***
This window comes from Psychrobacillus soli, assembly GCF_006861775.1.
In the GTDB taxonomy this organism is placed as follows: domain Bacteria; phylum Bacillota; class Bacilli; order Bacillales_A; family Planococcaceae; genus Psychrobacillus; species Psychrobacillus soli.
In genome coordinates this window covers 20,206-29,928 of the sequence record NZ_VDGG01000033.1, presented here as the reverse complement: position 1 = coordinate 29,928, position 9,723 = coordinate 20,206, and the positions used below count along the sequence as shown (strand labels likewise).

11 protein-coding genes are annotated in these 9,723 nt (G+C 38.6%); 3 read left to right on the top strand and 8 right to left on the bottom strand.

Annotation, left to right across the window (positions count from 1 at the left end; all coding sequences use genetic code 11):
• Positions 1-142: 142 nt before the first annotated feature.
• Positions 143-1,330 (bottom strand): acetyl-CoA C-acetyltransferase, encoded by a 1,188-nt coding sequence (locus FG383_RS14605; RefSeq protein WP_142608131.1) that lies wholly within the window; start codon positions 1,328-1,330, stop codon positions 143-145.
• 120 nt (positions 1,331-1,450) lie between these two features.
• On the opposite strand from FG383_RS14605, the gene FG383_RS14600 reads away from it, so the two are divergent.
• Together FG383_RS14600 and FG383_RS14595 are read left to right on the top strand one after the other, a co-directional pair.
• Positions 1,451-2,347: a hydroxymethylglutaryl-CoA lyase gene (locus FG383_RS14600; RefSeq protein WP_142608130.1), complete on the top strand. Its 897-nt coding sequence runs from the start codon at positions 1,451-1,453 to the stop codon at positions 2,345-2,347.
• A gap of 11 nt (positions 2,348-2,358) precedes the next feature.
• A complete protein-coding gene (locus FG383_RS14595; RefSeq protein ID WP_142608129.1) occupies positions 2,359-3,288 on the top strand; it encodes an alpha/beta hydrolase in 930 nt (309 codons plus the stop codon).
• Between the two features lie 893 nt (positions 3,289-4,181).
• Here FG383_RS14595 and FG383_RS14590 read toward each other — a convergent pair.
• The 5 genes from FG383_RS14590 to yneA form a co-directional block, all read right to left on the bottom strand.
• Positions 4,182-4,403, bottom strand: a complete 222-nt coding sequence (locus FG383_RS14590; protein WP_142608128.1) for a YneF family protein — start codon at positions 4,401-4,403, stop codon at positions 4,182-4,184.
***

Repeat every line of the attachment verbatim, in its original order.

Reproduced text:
This window comes from Psychrobacillus soli, assembly GCF_006861775.1.
In the GTDB taxonomy this organism is placed as follows: domain Bacteria; phylum Bacillota; class Bacilli; order Bacillales_A; family Planococcaceae; genus Psychrobacillus; species Psychrobacillus soli.
In genome coordinates this window covers 20,206-29,928 of the sequence record NZ_VDGG01000033.1, presented here as the reverse complement: position 1 = coordinate 29,928, position 9,723 = coordinate 20,206, and the positions used below count along the sequence as shown (strand labels likewise).

11 protein-coding genes are annotated in these 9,723 nt (G+C 38.6%); 3 read left to right on the top strand and 8 right to left on the bottom strand.

Annotation, left to right across the window (positions count from 1 at the left end; all coding sequences use genetic code 11):
• Positions 1-142: 142 nt before the first annotated feature.
• Positions 143-1,330 (bottom strand): acetyl-CoA C-acetyltransferase, encoded by a 1,188-nt coding sequence (locus FG383_RS14605; RefSeq protein WP_142608131.1) that lies wholly within the window; start codon positions 1,328-1,330, stop codon positions 143-145.
• 120 nt (positions 1,331-1,450) lie between these two features.
• On the opposite strand from FG383_RS14605, the gene FG383_RS14600 reads away from it, so the two are divergent.
• Together FG383_RS14600 and FG383_RS14595 are read left to right on the top strand one after the other, a co-directional pair.
• Positions 1,451-2,347: a hydroxymethylglutaryl-CoA lyase gene (locus FG383_RS14600; RefSeq protein WP_142608130.1), complete on the top strand. Its 897-nt coding sequence runs from the start codon at positions 1,451-1,453 to the stop codon at positions 2,345-2,347.
• A gap of 11 nt (positions 2,348-2,358) precedes the next feature.
• A complete protein-coding gene (locus FG383_RS14595; RefSeq protein ID WP_142608129.1) occupies positions 2,359-3,288 on the top strand; it encodes an alpha/beta hydrolase in 930 nt (309 codons plus the stop codon).
• Between the two features lie 893 nt (positions 3,289-4,181).
• Here FG383_RS14595 and FG383_RS14590 read toward each other — a convergent pair.
• The 5 genes from FG383_RS14590 to yneA form a co-directional block, all read right to left on the bottom strand.
• Positions 4,182-4,403, bottom strand: a complete 222-nt coding sequence (locus FG383_RS14590; protein WP_142608128.1) for a YneF family protein — start codon at positions 4,401-4,403, stop codon at positions 4,182-4,184.